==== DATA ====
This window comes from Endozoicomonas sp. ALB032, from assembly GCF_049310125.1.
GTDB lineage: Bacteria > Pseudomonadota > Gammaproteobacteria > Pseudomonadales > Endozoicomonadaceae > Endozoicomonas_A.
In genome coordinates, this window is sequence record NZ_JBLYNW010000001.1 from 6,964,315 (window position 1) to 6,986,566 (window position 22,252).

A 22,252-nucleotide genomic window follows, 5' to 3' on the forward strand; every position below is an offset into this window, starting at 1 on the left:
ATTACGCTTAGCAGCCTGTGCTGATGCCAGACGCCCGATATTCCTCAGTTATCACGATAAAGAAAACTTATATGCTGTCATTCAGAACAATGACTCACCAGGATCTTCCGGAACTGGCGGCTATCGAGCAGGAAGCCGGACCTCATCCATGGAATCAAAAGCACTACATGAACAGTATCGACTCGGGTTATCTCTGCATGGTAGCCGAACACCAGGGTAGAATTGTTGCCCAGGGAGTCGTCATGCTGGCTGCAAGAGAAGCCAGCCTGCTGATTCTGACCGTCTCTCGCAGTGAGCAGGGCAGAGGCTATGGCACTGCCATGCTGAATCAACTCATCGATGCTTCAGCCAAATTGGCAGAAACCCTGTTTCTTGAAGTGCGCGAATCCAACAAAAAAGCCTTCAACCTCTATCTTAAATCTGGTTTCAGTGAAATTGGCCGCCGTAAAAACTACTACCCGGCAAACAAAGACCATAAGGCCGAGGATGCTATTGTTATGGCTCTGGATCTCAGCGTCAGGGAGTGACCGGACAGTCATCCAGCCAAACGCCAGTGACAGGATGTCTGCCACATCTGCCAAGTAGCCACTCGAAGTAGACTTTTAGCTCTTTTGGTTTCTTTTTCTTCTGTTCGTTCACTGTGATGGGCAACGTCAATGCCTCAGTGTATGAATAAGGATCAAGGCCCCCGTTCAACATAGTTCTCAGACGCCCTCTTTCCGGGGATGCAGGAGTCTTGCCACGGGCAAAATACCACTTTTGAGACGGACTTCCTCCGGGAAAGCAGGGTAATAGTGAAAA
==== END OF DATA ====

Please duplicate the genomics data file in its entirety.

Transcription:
This window comes from Endozoicomonas sp. ALB032, from assembly GCF_049310125.1.
GTDB lineage: Bacteria > Pseudomonadota > Gammaproteobacteria > Pseudomonadales > Endozoicomonadaceae > Endozoicomonas_A.
In genome coordinates, this window is sequence record NZ_JBLYNW010000001.1 from 6,964,315 (window position 1) to 6,986,566 (window position 22,252).

A 22,252-nucleotide genomic window follows, 5' to 3' on the forward strand; every position below is an offset into this window, starting at 1 on the left:
ATTACGCTTAGCAGCCTGTGCTGATGCCAGACGCCCGATATTCCTCAGTTATCACGATAAAGAAAACTTATATGCTGTCATTCAGAACAATGACTCACCAGGATCTTCCGGAACTGGCGGCTATCGAGCAGGAAGCCGGACCTCATCCATGGAATCAAAAGCACTACATGAACAGTATCGACTCGGGTTATCTCTGCATGGTAGCCGAACACCAGGGTAGAATTGTTGCCCAGGGAGTCGTCATGCTGGCTGCAAGAGAAGCCAGCCTGCTGATTCTGACCGTCTCTCGCAGTGAGCAGGGCAGAGGCTATGGCACTGCCATGCTGAATCAACTCATCGATGCTTCAGCCAAATTGGCAGAAACCCTGTTTCTTGAAGTGCGCGAATCCAACAAAAAAGCCTTCAACCTCTATCTTAAATCTGGTTTCAGTGAAATTGGCCGCCGTAAAAACTACTACCCGGCAAACAAAGACCATAAGGCCGAGGATGCTATTGTTATGGCTCTGGATCTCAGCGTCAGGGAGTGACCGGACAGTCATCCAGCCAAACGCCAGTGACAGGATGTCTGCCACATCTGCCAAGTAGCCACTCGAAGTAGACTTTTAGCTCTTTTGGTTTCTTTTTCTTCTGTTCGTTCACTGTGATGGGCAACGTCAATGCCTCAGTGTATGAATAAGGATCAAGGCCCCCGTTCAACATAGTTCTCAGACGCCCTCTTTCCGGGGATGCAGGAGTCTTGCCACGGGCAAAATACCACTTTTGAGACGGACTTCCTCCGGGAAAGCAGGGTAATAGTGAAAA